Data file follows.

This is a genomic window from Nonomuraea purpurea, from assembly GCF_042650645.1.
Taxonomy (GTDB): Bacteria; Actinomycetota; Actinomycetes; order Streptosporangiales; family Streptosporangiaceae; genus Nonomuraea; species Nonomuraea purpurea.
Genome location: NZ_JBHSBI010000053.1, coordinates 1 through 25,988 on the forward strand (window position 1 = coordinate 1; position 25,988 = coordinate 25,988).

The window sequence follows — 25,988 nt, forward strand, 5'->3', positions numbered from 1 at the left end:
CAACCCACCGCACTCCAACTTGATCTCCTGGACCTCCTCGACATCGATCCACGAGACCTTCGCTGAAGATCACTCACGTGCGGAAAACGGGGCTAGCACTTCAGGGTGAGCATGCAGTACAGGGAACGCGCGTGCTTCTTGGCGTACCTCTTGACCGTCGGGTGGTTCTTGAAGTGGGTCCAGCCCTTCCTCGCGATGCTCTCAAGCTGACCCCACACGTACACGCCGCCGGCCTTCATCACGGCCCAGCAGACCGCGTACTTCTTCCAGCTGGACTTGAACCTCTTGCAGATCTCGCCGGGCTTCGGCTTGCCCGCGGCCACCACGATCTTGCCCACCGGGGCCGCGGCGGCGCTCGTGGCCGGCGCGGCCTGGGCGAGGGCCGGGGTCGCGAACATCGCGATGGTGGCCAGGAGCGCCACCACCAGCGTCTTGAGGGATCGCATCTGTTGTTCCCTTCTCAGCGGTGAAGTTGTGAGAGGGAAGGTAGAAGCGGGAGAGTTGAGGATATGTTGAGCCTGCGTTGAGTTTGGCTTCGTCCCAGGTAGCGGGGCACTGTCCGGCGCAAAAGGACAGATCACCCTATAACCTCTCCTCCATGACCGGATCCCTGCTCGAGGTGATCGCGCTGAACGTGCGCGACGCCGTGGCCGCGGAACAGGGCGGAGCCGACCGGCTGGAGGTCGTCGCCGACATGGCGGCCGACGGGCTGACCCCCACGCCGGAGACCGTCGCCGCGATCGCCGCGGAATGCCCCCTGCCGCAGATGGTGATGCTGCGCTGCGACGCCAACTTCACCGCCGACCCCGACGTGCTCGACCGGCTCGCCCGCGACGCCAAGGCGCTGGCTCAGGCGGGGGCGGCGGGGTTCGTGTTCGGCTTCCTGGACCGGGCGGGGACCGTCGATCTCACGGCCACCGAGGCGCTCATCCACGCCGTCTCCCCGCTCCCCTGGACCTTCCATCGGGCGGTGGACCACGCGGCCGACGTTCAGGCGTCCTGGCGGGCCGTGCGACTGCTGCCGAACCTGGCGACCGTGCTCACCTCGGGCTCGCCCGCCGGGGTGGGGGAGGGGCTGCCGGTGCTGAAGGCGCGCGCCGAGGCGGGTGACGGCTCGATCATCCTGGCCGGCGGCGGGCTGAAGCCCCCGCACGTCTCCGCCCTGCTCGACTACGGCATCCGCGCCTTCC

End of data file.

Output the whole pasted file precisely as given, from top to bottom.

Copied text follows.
This is a genomic window from Nonomuraea purpurea, from assembly GCF_042650645.1.
Taxonomy (GTDB): Bacteria; Actinomycetota; Actinomycetes; order Streptosporangiales; family Streptosporangiaceae; genus Nonomuraea; species Nonomuraea purpurea.
Genome location: NZ_JBHSBI010000053.1, coordinates 1 through 25,988 on the forward strand (window position 1 = coordinate 1; position 25,988 = coordinate 25,988).

The window sequence follows — 25,988 nt, forward strand, 5'->3', positions numbered from 1 at the left end:
CAACCCACCGCACTCCAACTTGATCTCCTGGACCTCCTCGACATCGATCCACGAGACCTTCGCTGAAGATCACTCACGTGCGGAAAACGGGGCTAGCACTTCAGGGTGAGCATGCAGTACAGGGAACGCGCGTGCTTCTTGGCGTACCTCTTGACCGTCGGGTGGTTCTTGAAGTGGGTCCAGCCCTTCCTCGCGATGCTCTCAAGCTGACCCCACACGTACACGCCGCCGGCCTTCATCACGGCCCAGCAGACCGCGTACTTCTTCCAGCTGGACTTGAACCTCTTGCAGATCTCGCCGGGCTTCGGCTTGCCCGCGGCCACCACGATCTTGCCCACCGGGGCCGCGGCGGCGCTCGTGGCCGGCGCGGCCTGGGCGAGGGCCGGGGTCGCGAACATCGCGATGGTGGCCAGGAGCGCCACCACCAGCGTCTTGAGGGATCGCATCTGTTGTTCCCTTCTCAGCGGTGAAGTTGTGAGAGGGAAGGTAGAAGCGGGAGAGTTGAGGATATGTTGAGCCTGCGTTGAGTTTGGCTTCGTCCCAGGTAGCGGGGCACTGTCCGGCGCAAAAGGACAGATCACCCTATAACCTCTCCTCCATGACCGGATCCCTGCTCGAGGTGATCGCGCTGAACGTGCGCGACGCCGTGGCCGCGGAACAGGGCGGAGCCGACCGGCTGGAGGTCGTCGCCGACATGGCGGCCGACGGGCTGACCCCCACGCCGGAGACCGTCGCCGCGATCGCCGCGGAATGCCCCCTGCCGCAGATGGTGATGCTGCGCTGCGACGCCAACTTCACCGCCGACCCCGACGTGCTCGACCGGCTCGCCCGCGACGCCAAGGCGCTGGCTCAGGCGGGGGCGGCGGGGTTCGTGTTCGGCTTCCTGGACCGGGCGGGGACCGTCGATCTCACGGCCACCGAGGCGCTCATCCACGCCGTCTCCCCGCTCCCCTGGACCTTCCATCGGGCGGTGGACCACGCGGCCGACGTTCAGGCGTCCTGGCGGGCCGTGCGACTGCTGCCGAACCTGGCGACCGTGCTCACCTCGGGCTCGCCCGCCGGGGTGGGGGAGGGGCTGCCGGTGCTGAAGGCGCGCGCCGAGGCGGGTGACGGCTCGATCATCCTGGCCGGCGGCGGGCTGAAGCCCCCGCACGTCTCCGCCCTGCTCGACTACGGCATCCGCGCCTTCC